The Brooklyn Law School Library Archives provides digitized versions of this printed collection from April 1932 to October 2006. The content has complete OCR text recognition for all 238 issues. The periodicals were published monthly. For most April issues, there is a special for April Fool’s Day. For 88 years, these news-sources have been accurate portrayals of political, social, economic, and local topics that have interested Brooklyn Law School students and engaged them in active involvement and debate.
Just because you don’t see a librarian sitting at the reference desk, does not mean we are not there to help. The library has many virtual reference tools to help you with your research. For example, you can always email the library at firstname.lastname@example.org. You can also look through our extensive FAQ list to see if your question has previously been answered. You can find our FAQs at askthelibrary.brooklaw.edu. You can also browse through our research guides to see if we have created one to address the issue you are researching. You can access a list of the library’s research guides at guides.brooklaw.edu.
If we are not sitting at the reference desk, but you see the chat symbol on BLSConnect or the Library’s webpage, click on it to contact a reference librarian for help. You can also text us at 718-734-2432. And of course, often times, we are only a phone call away at 718-780-7567. If a librarian is not available to help at that time, one will get back to you as soon as she is available. Reference librarians generally answer reference questions, Monday – Thursday from 9 am-8 pm and on Saturday from 12 pm – 5 pm.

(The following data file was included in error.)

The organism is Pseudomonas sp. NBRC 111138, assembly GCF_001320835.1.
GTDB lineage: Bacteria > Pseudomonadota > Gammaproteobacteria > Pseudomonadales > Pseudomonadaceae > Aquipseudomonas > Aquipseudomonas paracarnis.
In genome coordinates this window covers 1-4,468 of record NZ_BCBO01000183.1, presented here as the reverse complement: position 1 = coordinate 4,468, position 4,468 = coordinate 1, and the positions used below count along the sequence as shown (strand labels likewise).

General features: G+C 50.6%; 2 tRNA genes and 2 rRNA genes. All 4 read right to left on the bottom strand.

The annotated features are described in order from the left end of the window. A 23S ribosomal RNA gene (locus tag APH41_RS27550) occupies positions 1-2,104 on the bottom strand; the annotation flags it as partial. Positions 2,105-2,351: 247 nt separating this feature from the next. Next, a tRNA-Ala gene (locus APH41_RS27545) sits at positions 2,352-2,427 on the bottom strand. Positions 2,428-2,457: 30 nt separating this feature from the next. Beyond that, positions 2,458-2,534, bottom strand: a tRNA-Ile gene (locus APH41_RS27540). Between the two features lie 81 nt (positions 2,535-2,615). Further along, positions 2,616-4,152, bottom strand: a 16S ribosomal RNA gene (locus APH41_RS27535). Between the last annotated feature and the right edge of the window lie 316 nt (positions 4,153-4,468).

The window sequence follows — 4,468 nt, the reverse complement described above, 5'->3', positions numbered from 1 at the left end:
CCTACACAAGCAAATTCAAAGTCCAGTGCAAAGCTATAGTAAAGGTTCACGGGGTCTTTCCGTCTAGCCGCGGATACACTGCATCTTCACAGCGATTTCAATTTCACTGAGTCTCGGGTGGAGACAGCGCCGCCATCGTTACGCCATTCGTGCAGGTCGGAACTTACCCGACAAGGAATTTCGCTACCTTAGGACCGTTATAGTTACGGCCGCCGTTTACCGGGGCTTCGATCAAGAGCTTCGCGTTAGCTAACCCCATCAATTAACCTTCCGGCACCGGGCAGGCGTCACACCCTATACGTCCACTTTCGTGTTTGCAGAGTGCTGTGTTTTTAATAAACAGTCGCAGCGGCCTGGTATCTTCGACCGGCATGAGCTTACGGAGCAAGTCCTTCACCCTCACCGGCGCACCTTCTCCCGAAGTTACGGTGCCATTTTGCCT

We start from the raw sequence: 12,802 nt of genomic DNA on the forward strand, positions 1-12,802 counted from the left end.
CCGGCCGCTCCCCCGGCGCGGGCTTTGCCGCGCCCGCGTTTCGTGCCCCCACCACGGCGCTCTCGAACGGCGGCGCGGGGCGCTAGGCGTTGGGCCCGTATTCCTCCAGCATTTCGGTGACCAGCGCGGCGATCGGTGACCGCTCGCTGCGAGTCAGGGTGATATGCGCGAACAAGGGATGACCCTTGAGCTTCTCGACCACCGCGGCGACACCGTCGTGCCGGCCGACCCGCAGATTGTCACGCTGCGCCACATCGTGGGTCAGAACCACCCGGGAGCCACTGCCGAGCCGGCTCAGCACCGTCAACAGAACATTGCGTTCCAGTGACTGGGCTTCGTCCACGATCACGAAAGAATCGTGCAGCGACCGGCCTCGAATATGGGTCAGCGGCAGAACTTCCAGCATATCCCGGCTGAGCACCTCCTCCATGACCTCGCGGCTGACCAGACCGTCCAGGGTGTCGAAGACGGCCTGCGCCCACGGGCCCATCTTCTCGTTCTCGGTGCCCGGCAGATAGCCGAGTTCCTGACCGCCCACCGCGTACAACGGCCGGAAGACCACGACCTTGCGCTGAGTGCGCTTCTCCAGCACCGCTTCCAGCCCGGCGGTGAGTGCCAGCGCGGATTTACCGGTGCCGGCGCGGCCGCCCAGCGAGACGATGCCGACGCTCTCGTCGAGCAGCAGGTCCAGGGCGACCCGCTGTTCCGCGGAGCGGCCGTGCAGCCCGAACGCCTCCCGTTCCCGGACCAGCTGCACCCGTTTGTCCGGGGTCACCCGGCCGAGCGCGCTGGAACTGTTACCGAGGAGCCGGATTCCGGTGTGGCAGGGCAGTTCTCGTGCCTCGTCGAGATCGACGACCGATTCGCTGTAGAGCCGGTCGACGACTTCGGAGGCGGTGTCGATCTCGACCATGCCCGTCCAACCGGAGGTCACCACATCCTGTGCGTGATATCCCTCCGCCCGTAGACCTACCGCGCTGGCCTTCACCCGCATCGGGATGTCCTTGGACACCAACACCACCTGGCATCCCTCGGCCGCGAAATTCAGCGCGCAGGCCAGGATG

Current law students and faculty can access the Law Library’s new subscription to the LexisNexis Digital Library. This new subscription gives provides access to primary law, code books, treatises as well as study aids, such as the Understanding and Questions and Answers series. Just sign in with your BLS user name and password for access.
The LexisNexis Digital Library provides eBook lending capabilities, much like lending a physical book. The books are accessible via computer, smartphone and tablets. They are compatible with all major devices (Apple® products, Android, Amazon® Kindle®, etc.). You can access them 24/7.
Borrowing times vary depending on the format, ranging from 7 days for a study aid and 30 days for a treatise. We also have multiple copies of titles, so several users may access them at once.
Check out the Lexis/Nexis Digital Library and see what it has to offer.
While working at your summer job or internship, it is important to stay up to date on legal developments and current events. One way to do this is to monitor legal news. The library subscribes to several legal news providers. Listed below are a few along with descriptions on how to access the sites.
Legal News Providers
Law360: Very current coverage of law. Browse news by practice area or jurisdiction. Need to implement proxy instructions for off-campus access.